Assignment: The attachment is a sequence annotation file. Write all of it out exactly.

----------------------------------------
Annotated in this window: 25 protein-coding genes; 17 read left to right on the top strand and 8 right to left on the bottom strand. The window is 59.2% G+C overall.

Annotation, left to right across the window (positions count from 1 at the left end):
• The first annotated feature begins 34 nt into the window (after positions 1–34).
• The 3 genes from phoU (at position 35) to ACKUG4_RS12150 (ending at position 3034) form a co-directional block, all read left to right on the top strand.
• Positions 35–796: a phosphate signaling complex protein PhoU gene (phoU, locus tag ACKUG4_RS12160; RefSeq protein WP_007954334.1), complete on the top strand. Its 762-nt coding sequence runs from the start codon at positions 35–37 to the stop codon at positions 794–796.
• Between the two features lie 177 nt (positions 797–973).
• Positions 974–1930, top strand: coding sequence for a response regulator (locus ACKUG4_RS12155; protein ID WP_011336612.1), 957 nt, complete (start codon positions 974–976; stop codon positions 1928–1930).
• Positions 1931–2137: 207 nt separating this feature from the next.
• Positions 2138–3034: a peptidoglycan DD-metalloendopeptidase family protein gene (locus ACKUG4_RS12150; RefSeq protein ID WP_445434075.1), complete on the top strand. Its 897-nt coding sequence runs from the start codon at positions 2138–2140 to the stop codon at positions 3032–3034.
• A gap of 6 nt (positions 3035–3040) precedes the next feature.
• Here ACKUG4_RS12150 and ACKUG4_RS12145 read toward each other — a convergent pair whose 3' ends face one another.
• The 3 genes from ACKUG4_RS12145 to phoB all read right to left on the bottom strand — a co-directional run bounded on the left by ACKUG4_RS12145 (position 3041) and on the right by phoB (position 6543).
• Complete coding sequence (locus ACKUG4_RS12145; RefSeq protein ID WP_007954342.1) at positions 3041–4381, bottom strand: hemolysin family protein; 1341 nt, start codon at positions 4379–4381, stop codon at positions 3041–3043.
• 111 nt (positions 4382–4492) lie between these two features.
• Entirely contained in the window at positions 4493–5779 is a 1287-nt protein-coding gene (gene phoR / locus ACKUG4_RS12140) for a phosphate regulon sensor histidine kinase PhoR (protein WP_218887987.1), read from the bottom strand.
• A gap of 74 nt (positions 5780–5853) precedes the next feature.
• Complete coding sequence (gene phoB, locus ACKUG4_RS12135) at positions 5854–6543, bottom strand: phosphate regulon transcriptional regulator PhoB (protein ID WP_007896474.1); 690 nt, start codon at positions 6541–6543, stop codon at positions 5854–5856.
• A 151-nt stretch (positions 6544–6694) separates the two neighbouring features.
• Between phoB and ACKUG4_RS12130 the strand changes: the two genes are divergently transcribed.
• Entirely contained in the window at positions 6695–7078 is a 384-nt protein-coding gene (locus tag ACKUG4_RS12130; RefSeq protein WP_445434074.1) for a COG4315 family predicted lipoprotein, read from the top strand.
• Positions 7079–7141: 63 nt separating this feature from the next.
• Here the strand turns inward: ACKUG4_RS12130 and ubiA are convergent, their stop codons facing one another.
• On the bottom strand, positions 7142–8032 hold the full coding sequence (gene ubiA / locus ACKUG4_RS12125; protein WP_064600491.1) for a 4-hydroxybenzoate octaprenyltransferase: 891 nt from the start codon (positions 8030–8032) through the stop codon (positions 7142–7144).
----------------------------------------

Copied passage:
Annotated in this window: 25 protein-coding genes; 17 read left to right on the top strand and 8 right to left on the bottom strand. The window is 59.2% G+C overall.

Annotation, left to right across the window (positions count from 1 at the left end):
• The first annotated feature begins 34 nt into the window (after positions 1–34).
• The 3 genes from phoU (at position 35) to ACKUG4_RS12150 (ending at position 3034) form a co-directional block, all read left to right on the top strand.
• Positions 35–796: a phosphate signaling complex protein PhoU gene (phoU, locus tag ACKUG4_RS12160; RefSeq protein WP_007954334.1), complete on the top strand. Its 762-nt coding sequence runs from the start codon at positions 35–37 to the stop codon at positions 794–796.
• Between the two features lie 177 nt (positions 797–973).
• Positions 974–1930, top strand: coding sequence for a response regulator (locus ACKUG4_RS12155; protein ID WP_011336612.1), 957 nt, complete (start codon positions 974–976; stop codon positions 1928–1930).
• Positions 1931–2137: 207 nt separating this feature from the next.
• Positions 2138–3034: a peptidoglycan DD-metalloendopeptidase family protein gene (locus ACKUG4_RS12150; RefSeq protein ID WP_445434075.1), complete on the top strand. Its 897-nt coding sequence runs from the start codon at positions 2138–2140 to the stop codon at positions 3032–3034.
• A gap of 6 nt (positions 3035–3040) precedes the next feature.
• Here ACKUG4_RS12150 and ACKUG4_RS12145 read toward each other — a convergent pair whose 3' ends face one another.
• The 3 genes from ACKUG4_RS12145 to phoB all read right to left on the bottom strand — a co-directional run bounded on the left by ACKUG4_RS12145 (position 3041) and on the right by phoB (position 6543).
• Complete coding sequence (locus ACKUG4_RS12145; RefSeq protein ID WP_007954342.1) at positions 3041–4381, bottom strand: hemolysin family protein; 1341 nt, start codon at positions 4379–4381, stop codon at positions 3041–3043.
• 111 nt (positions 4382–4492) lie between these two features.
• Entirely contained in the window at positions 4493–5779 is a 1287-nt protein-coding gene (gene phoR / locus ACKUG4_RS12140) for a phosphate regulon sensor histidine kinase PhoR (protein WP_218887987.1), read from the bottom strand.
• A gap of 74 nt (positions 5780–5853) precedes the next feature.
• Complete coding sequence (gene phoB, locus ACKUG4_RS12135) at positions 5854–6543, bottom strand: phosphate regulon transcriptional regulator PhoB (protein ID WP_007896474.1); 690 nt, start codon at positions 6541–6543, stop codon at positions 5854–5856.
• A 151-nt stretch (positions 6544–6694) separates the two neighbouring features.
• Between phoB and ACKUG4_RS12130 the strand changes: the two genes are divergently transcribed.
• Entirely contained in the window at positions 6695–7078 is a 384-nt protein-coding gene (locus tag ACKUG4_RS12130; RefSeq protein WP_445434074.1) for a COG4315 family predicted lipoprotein, read from the top strand.
• Positions 7079–7141: 63 nt separating this feature from the next.
• Here the strand turns inward: ACKUG4_RS12130 and ubiA are convergent, their stop codons facing one another.
• On the bottom strand, positions 7142–8032 hold the full coding sequence (gene ubiA / locus ACKUG4_RS12125; protein WP_064600491.1) for a 4-hydroxybenzoate octaprenyltransferase: 891 nt from the start codon (positions 8030–8032) through the stop codon (positions 7142–7144).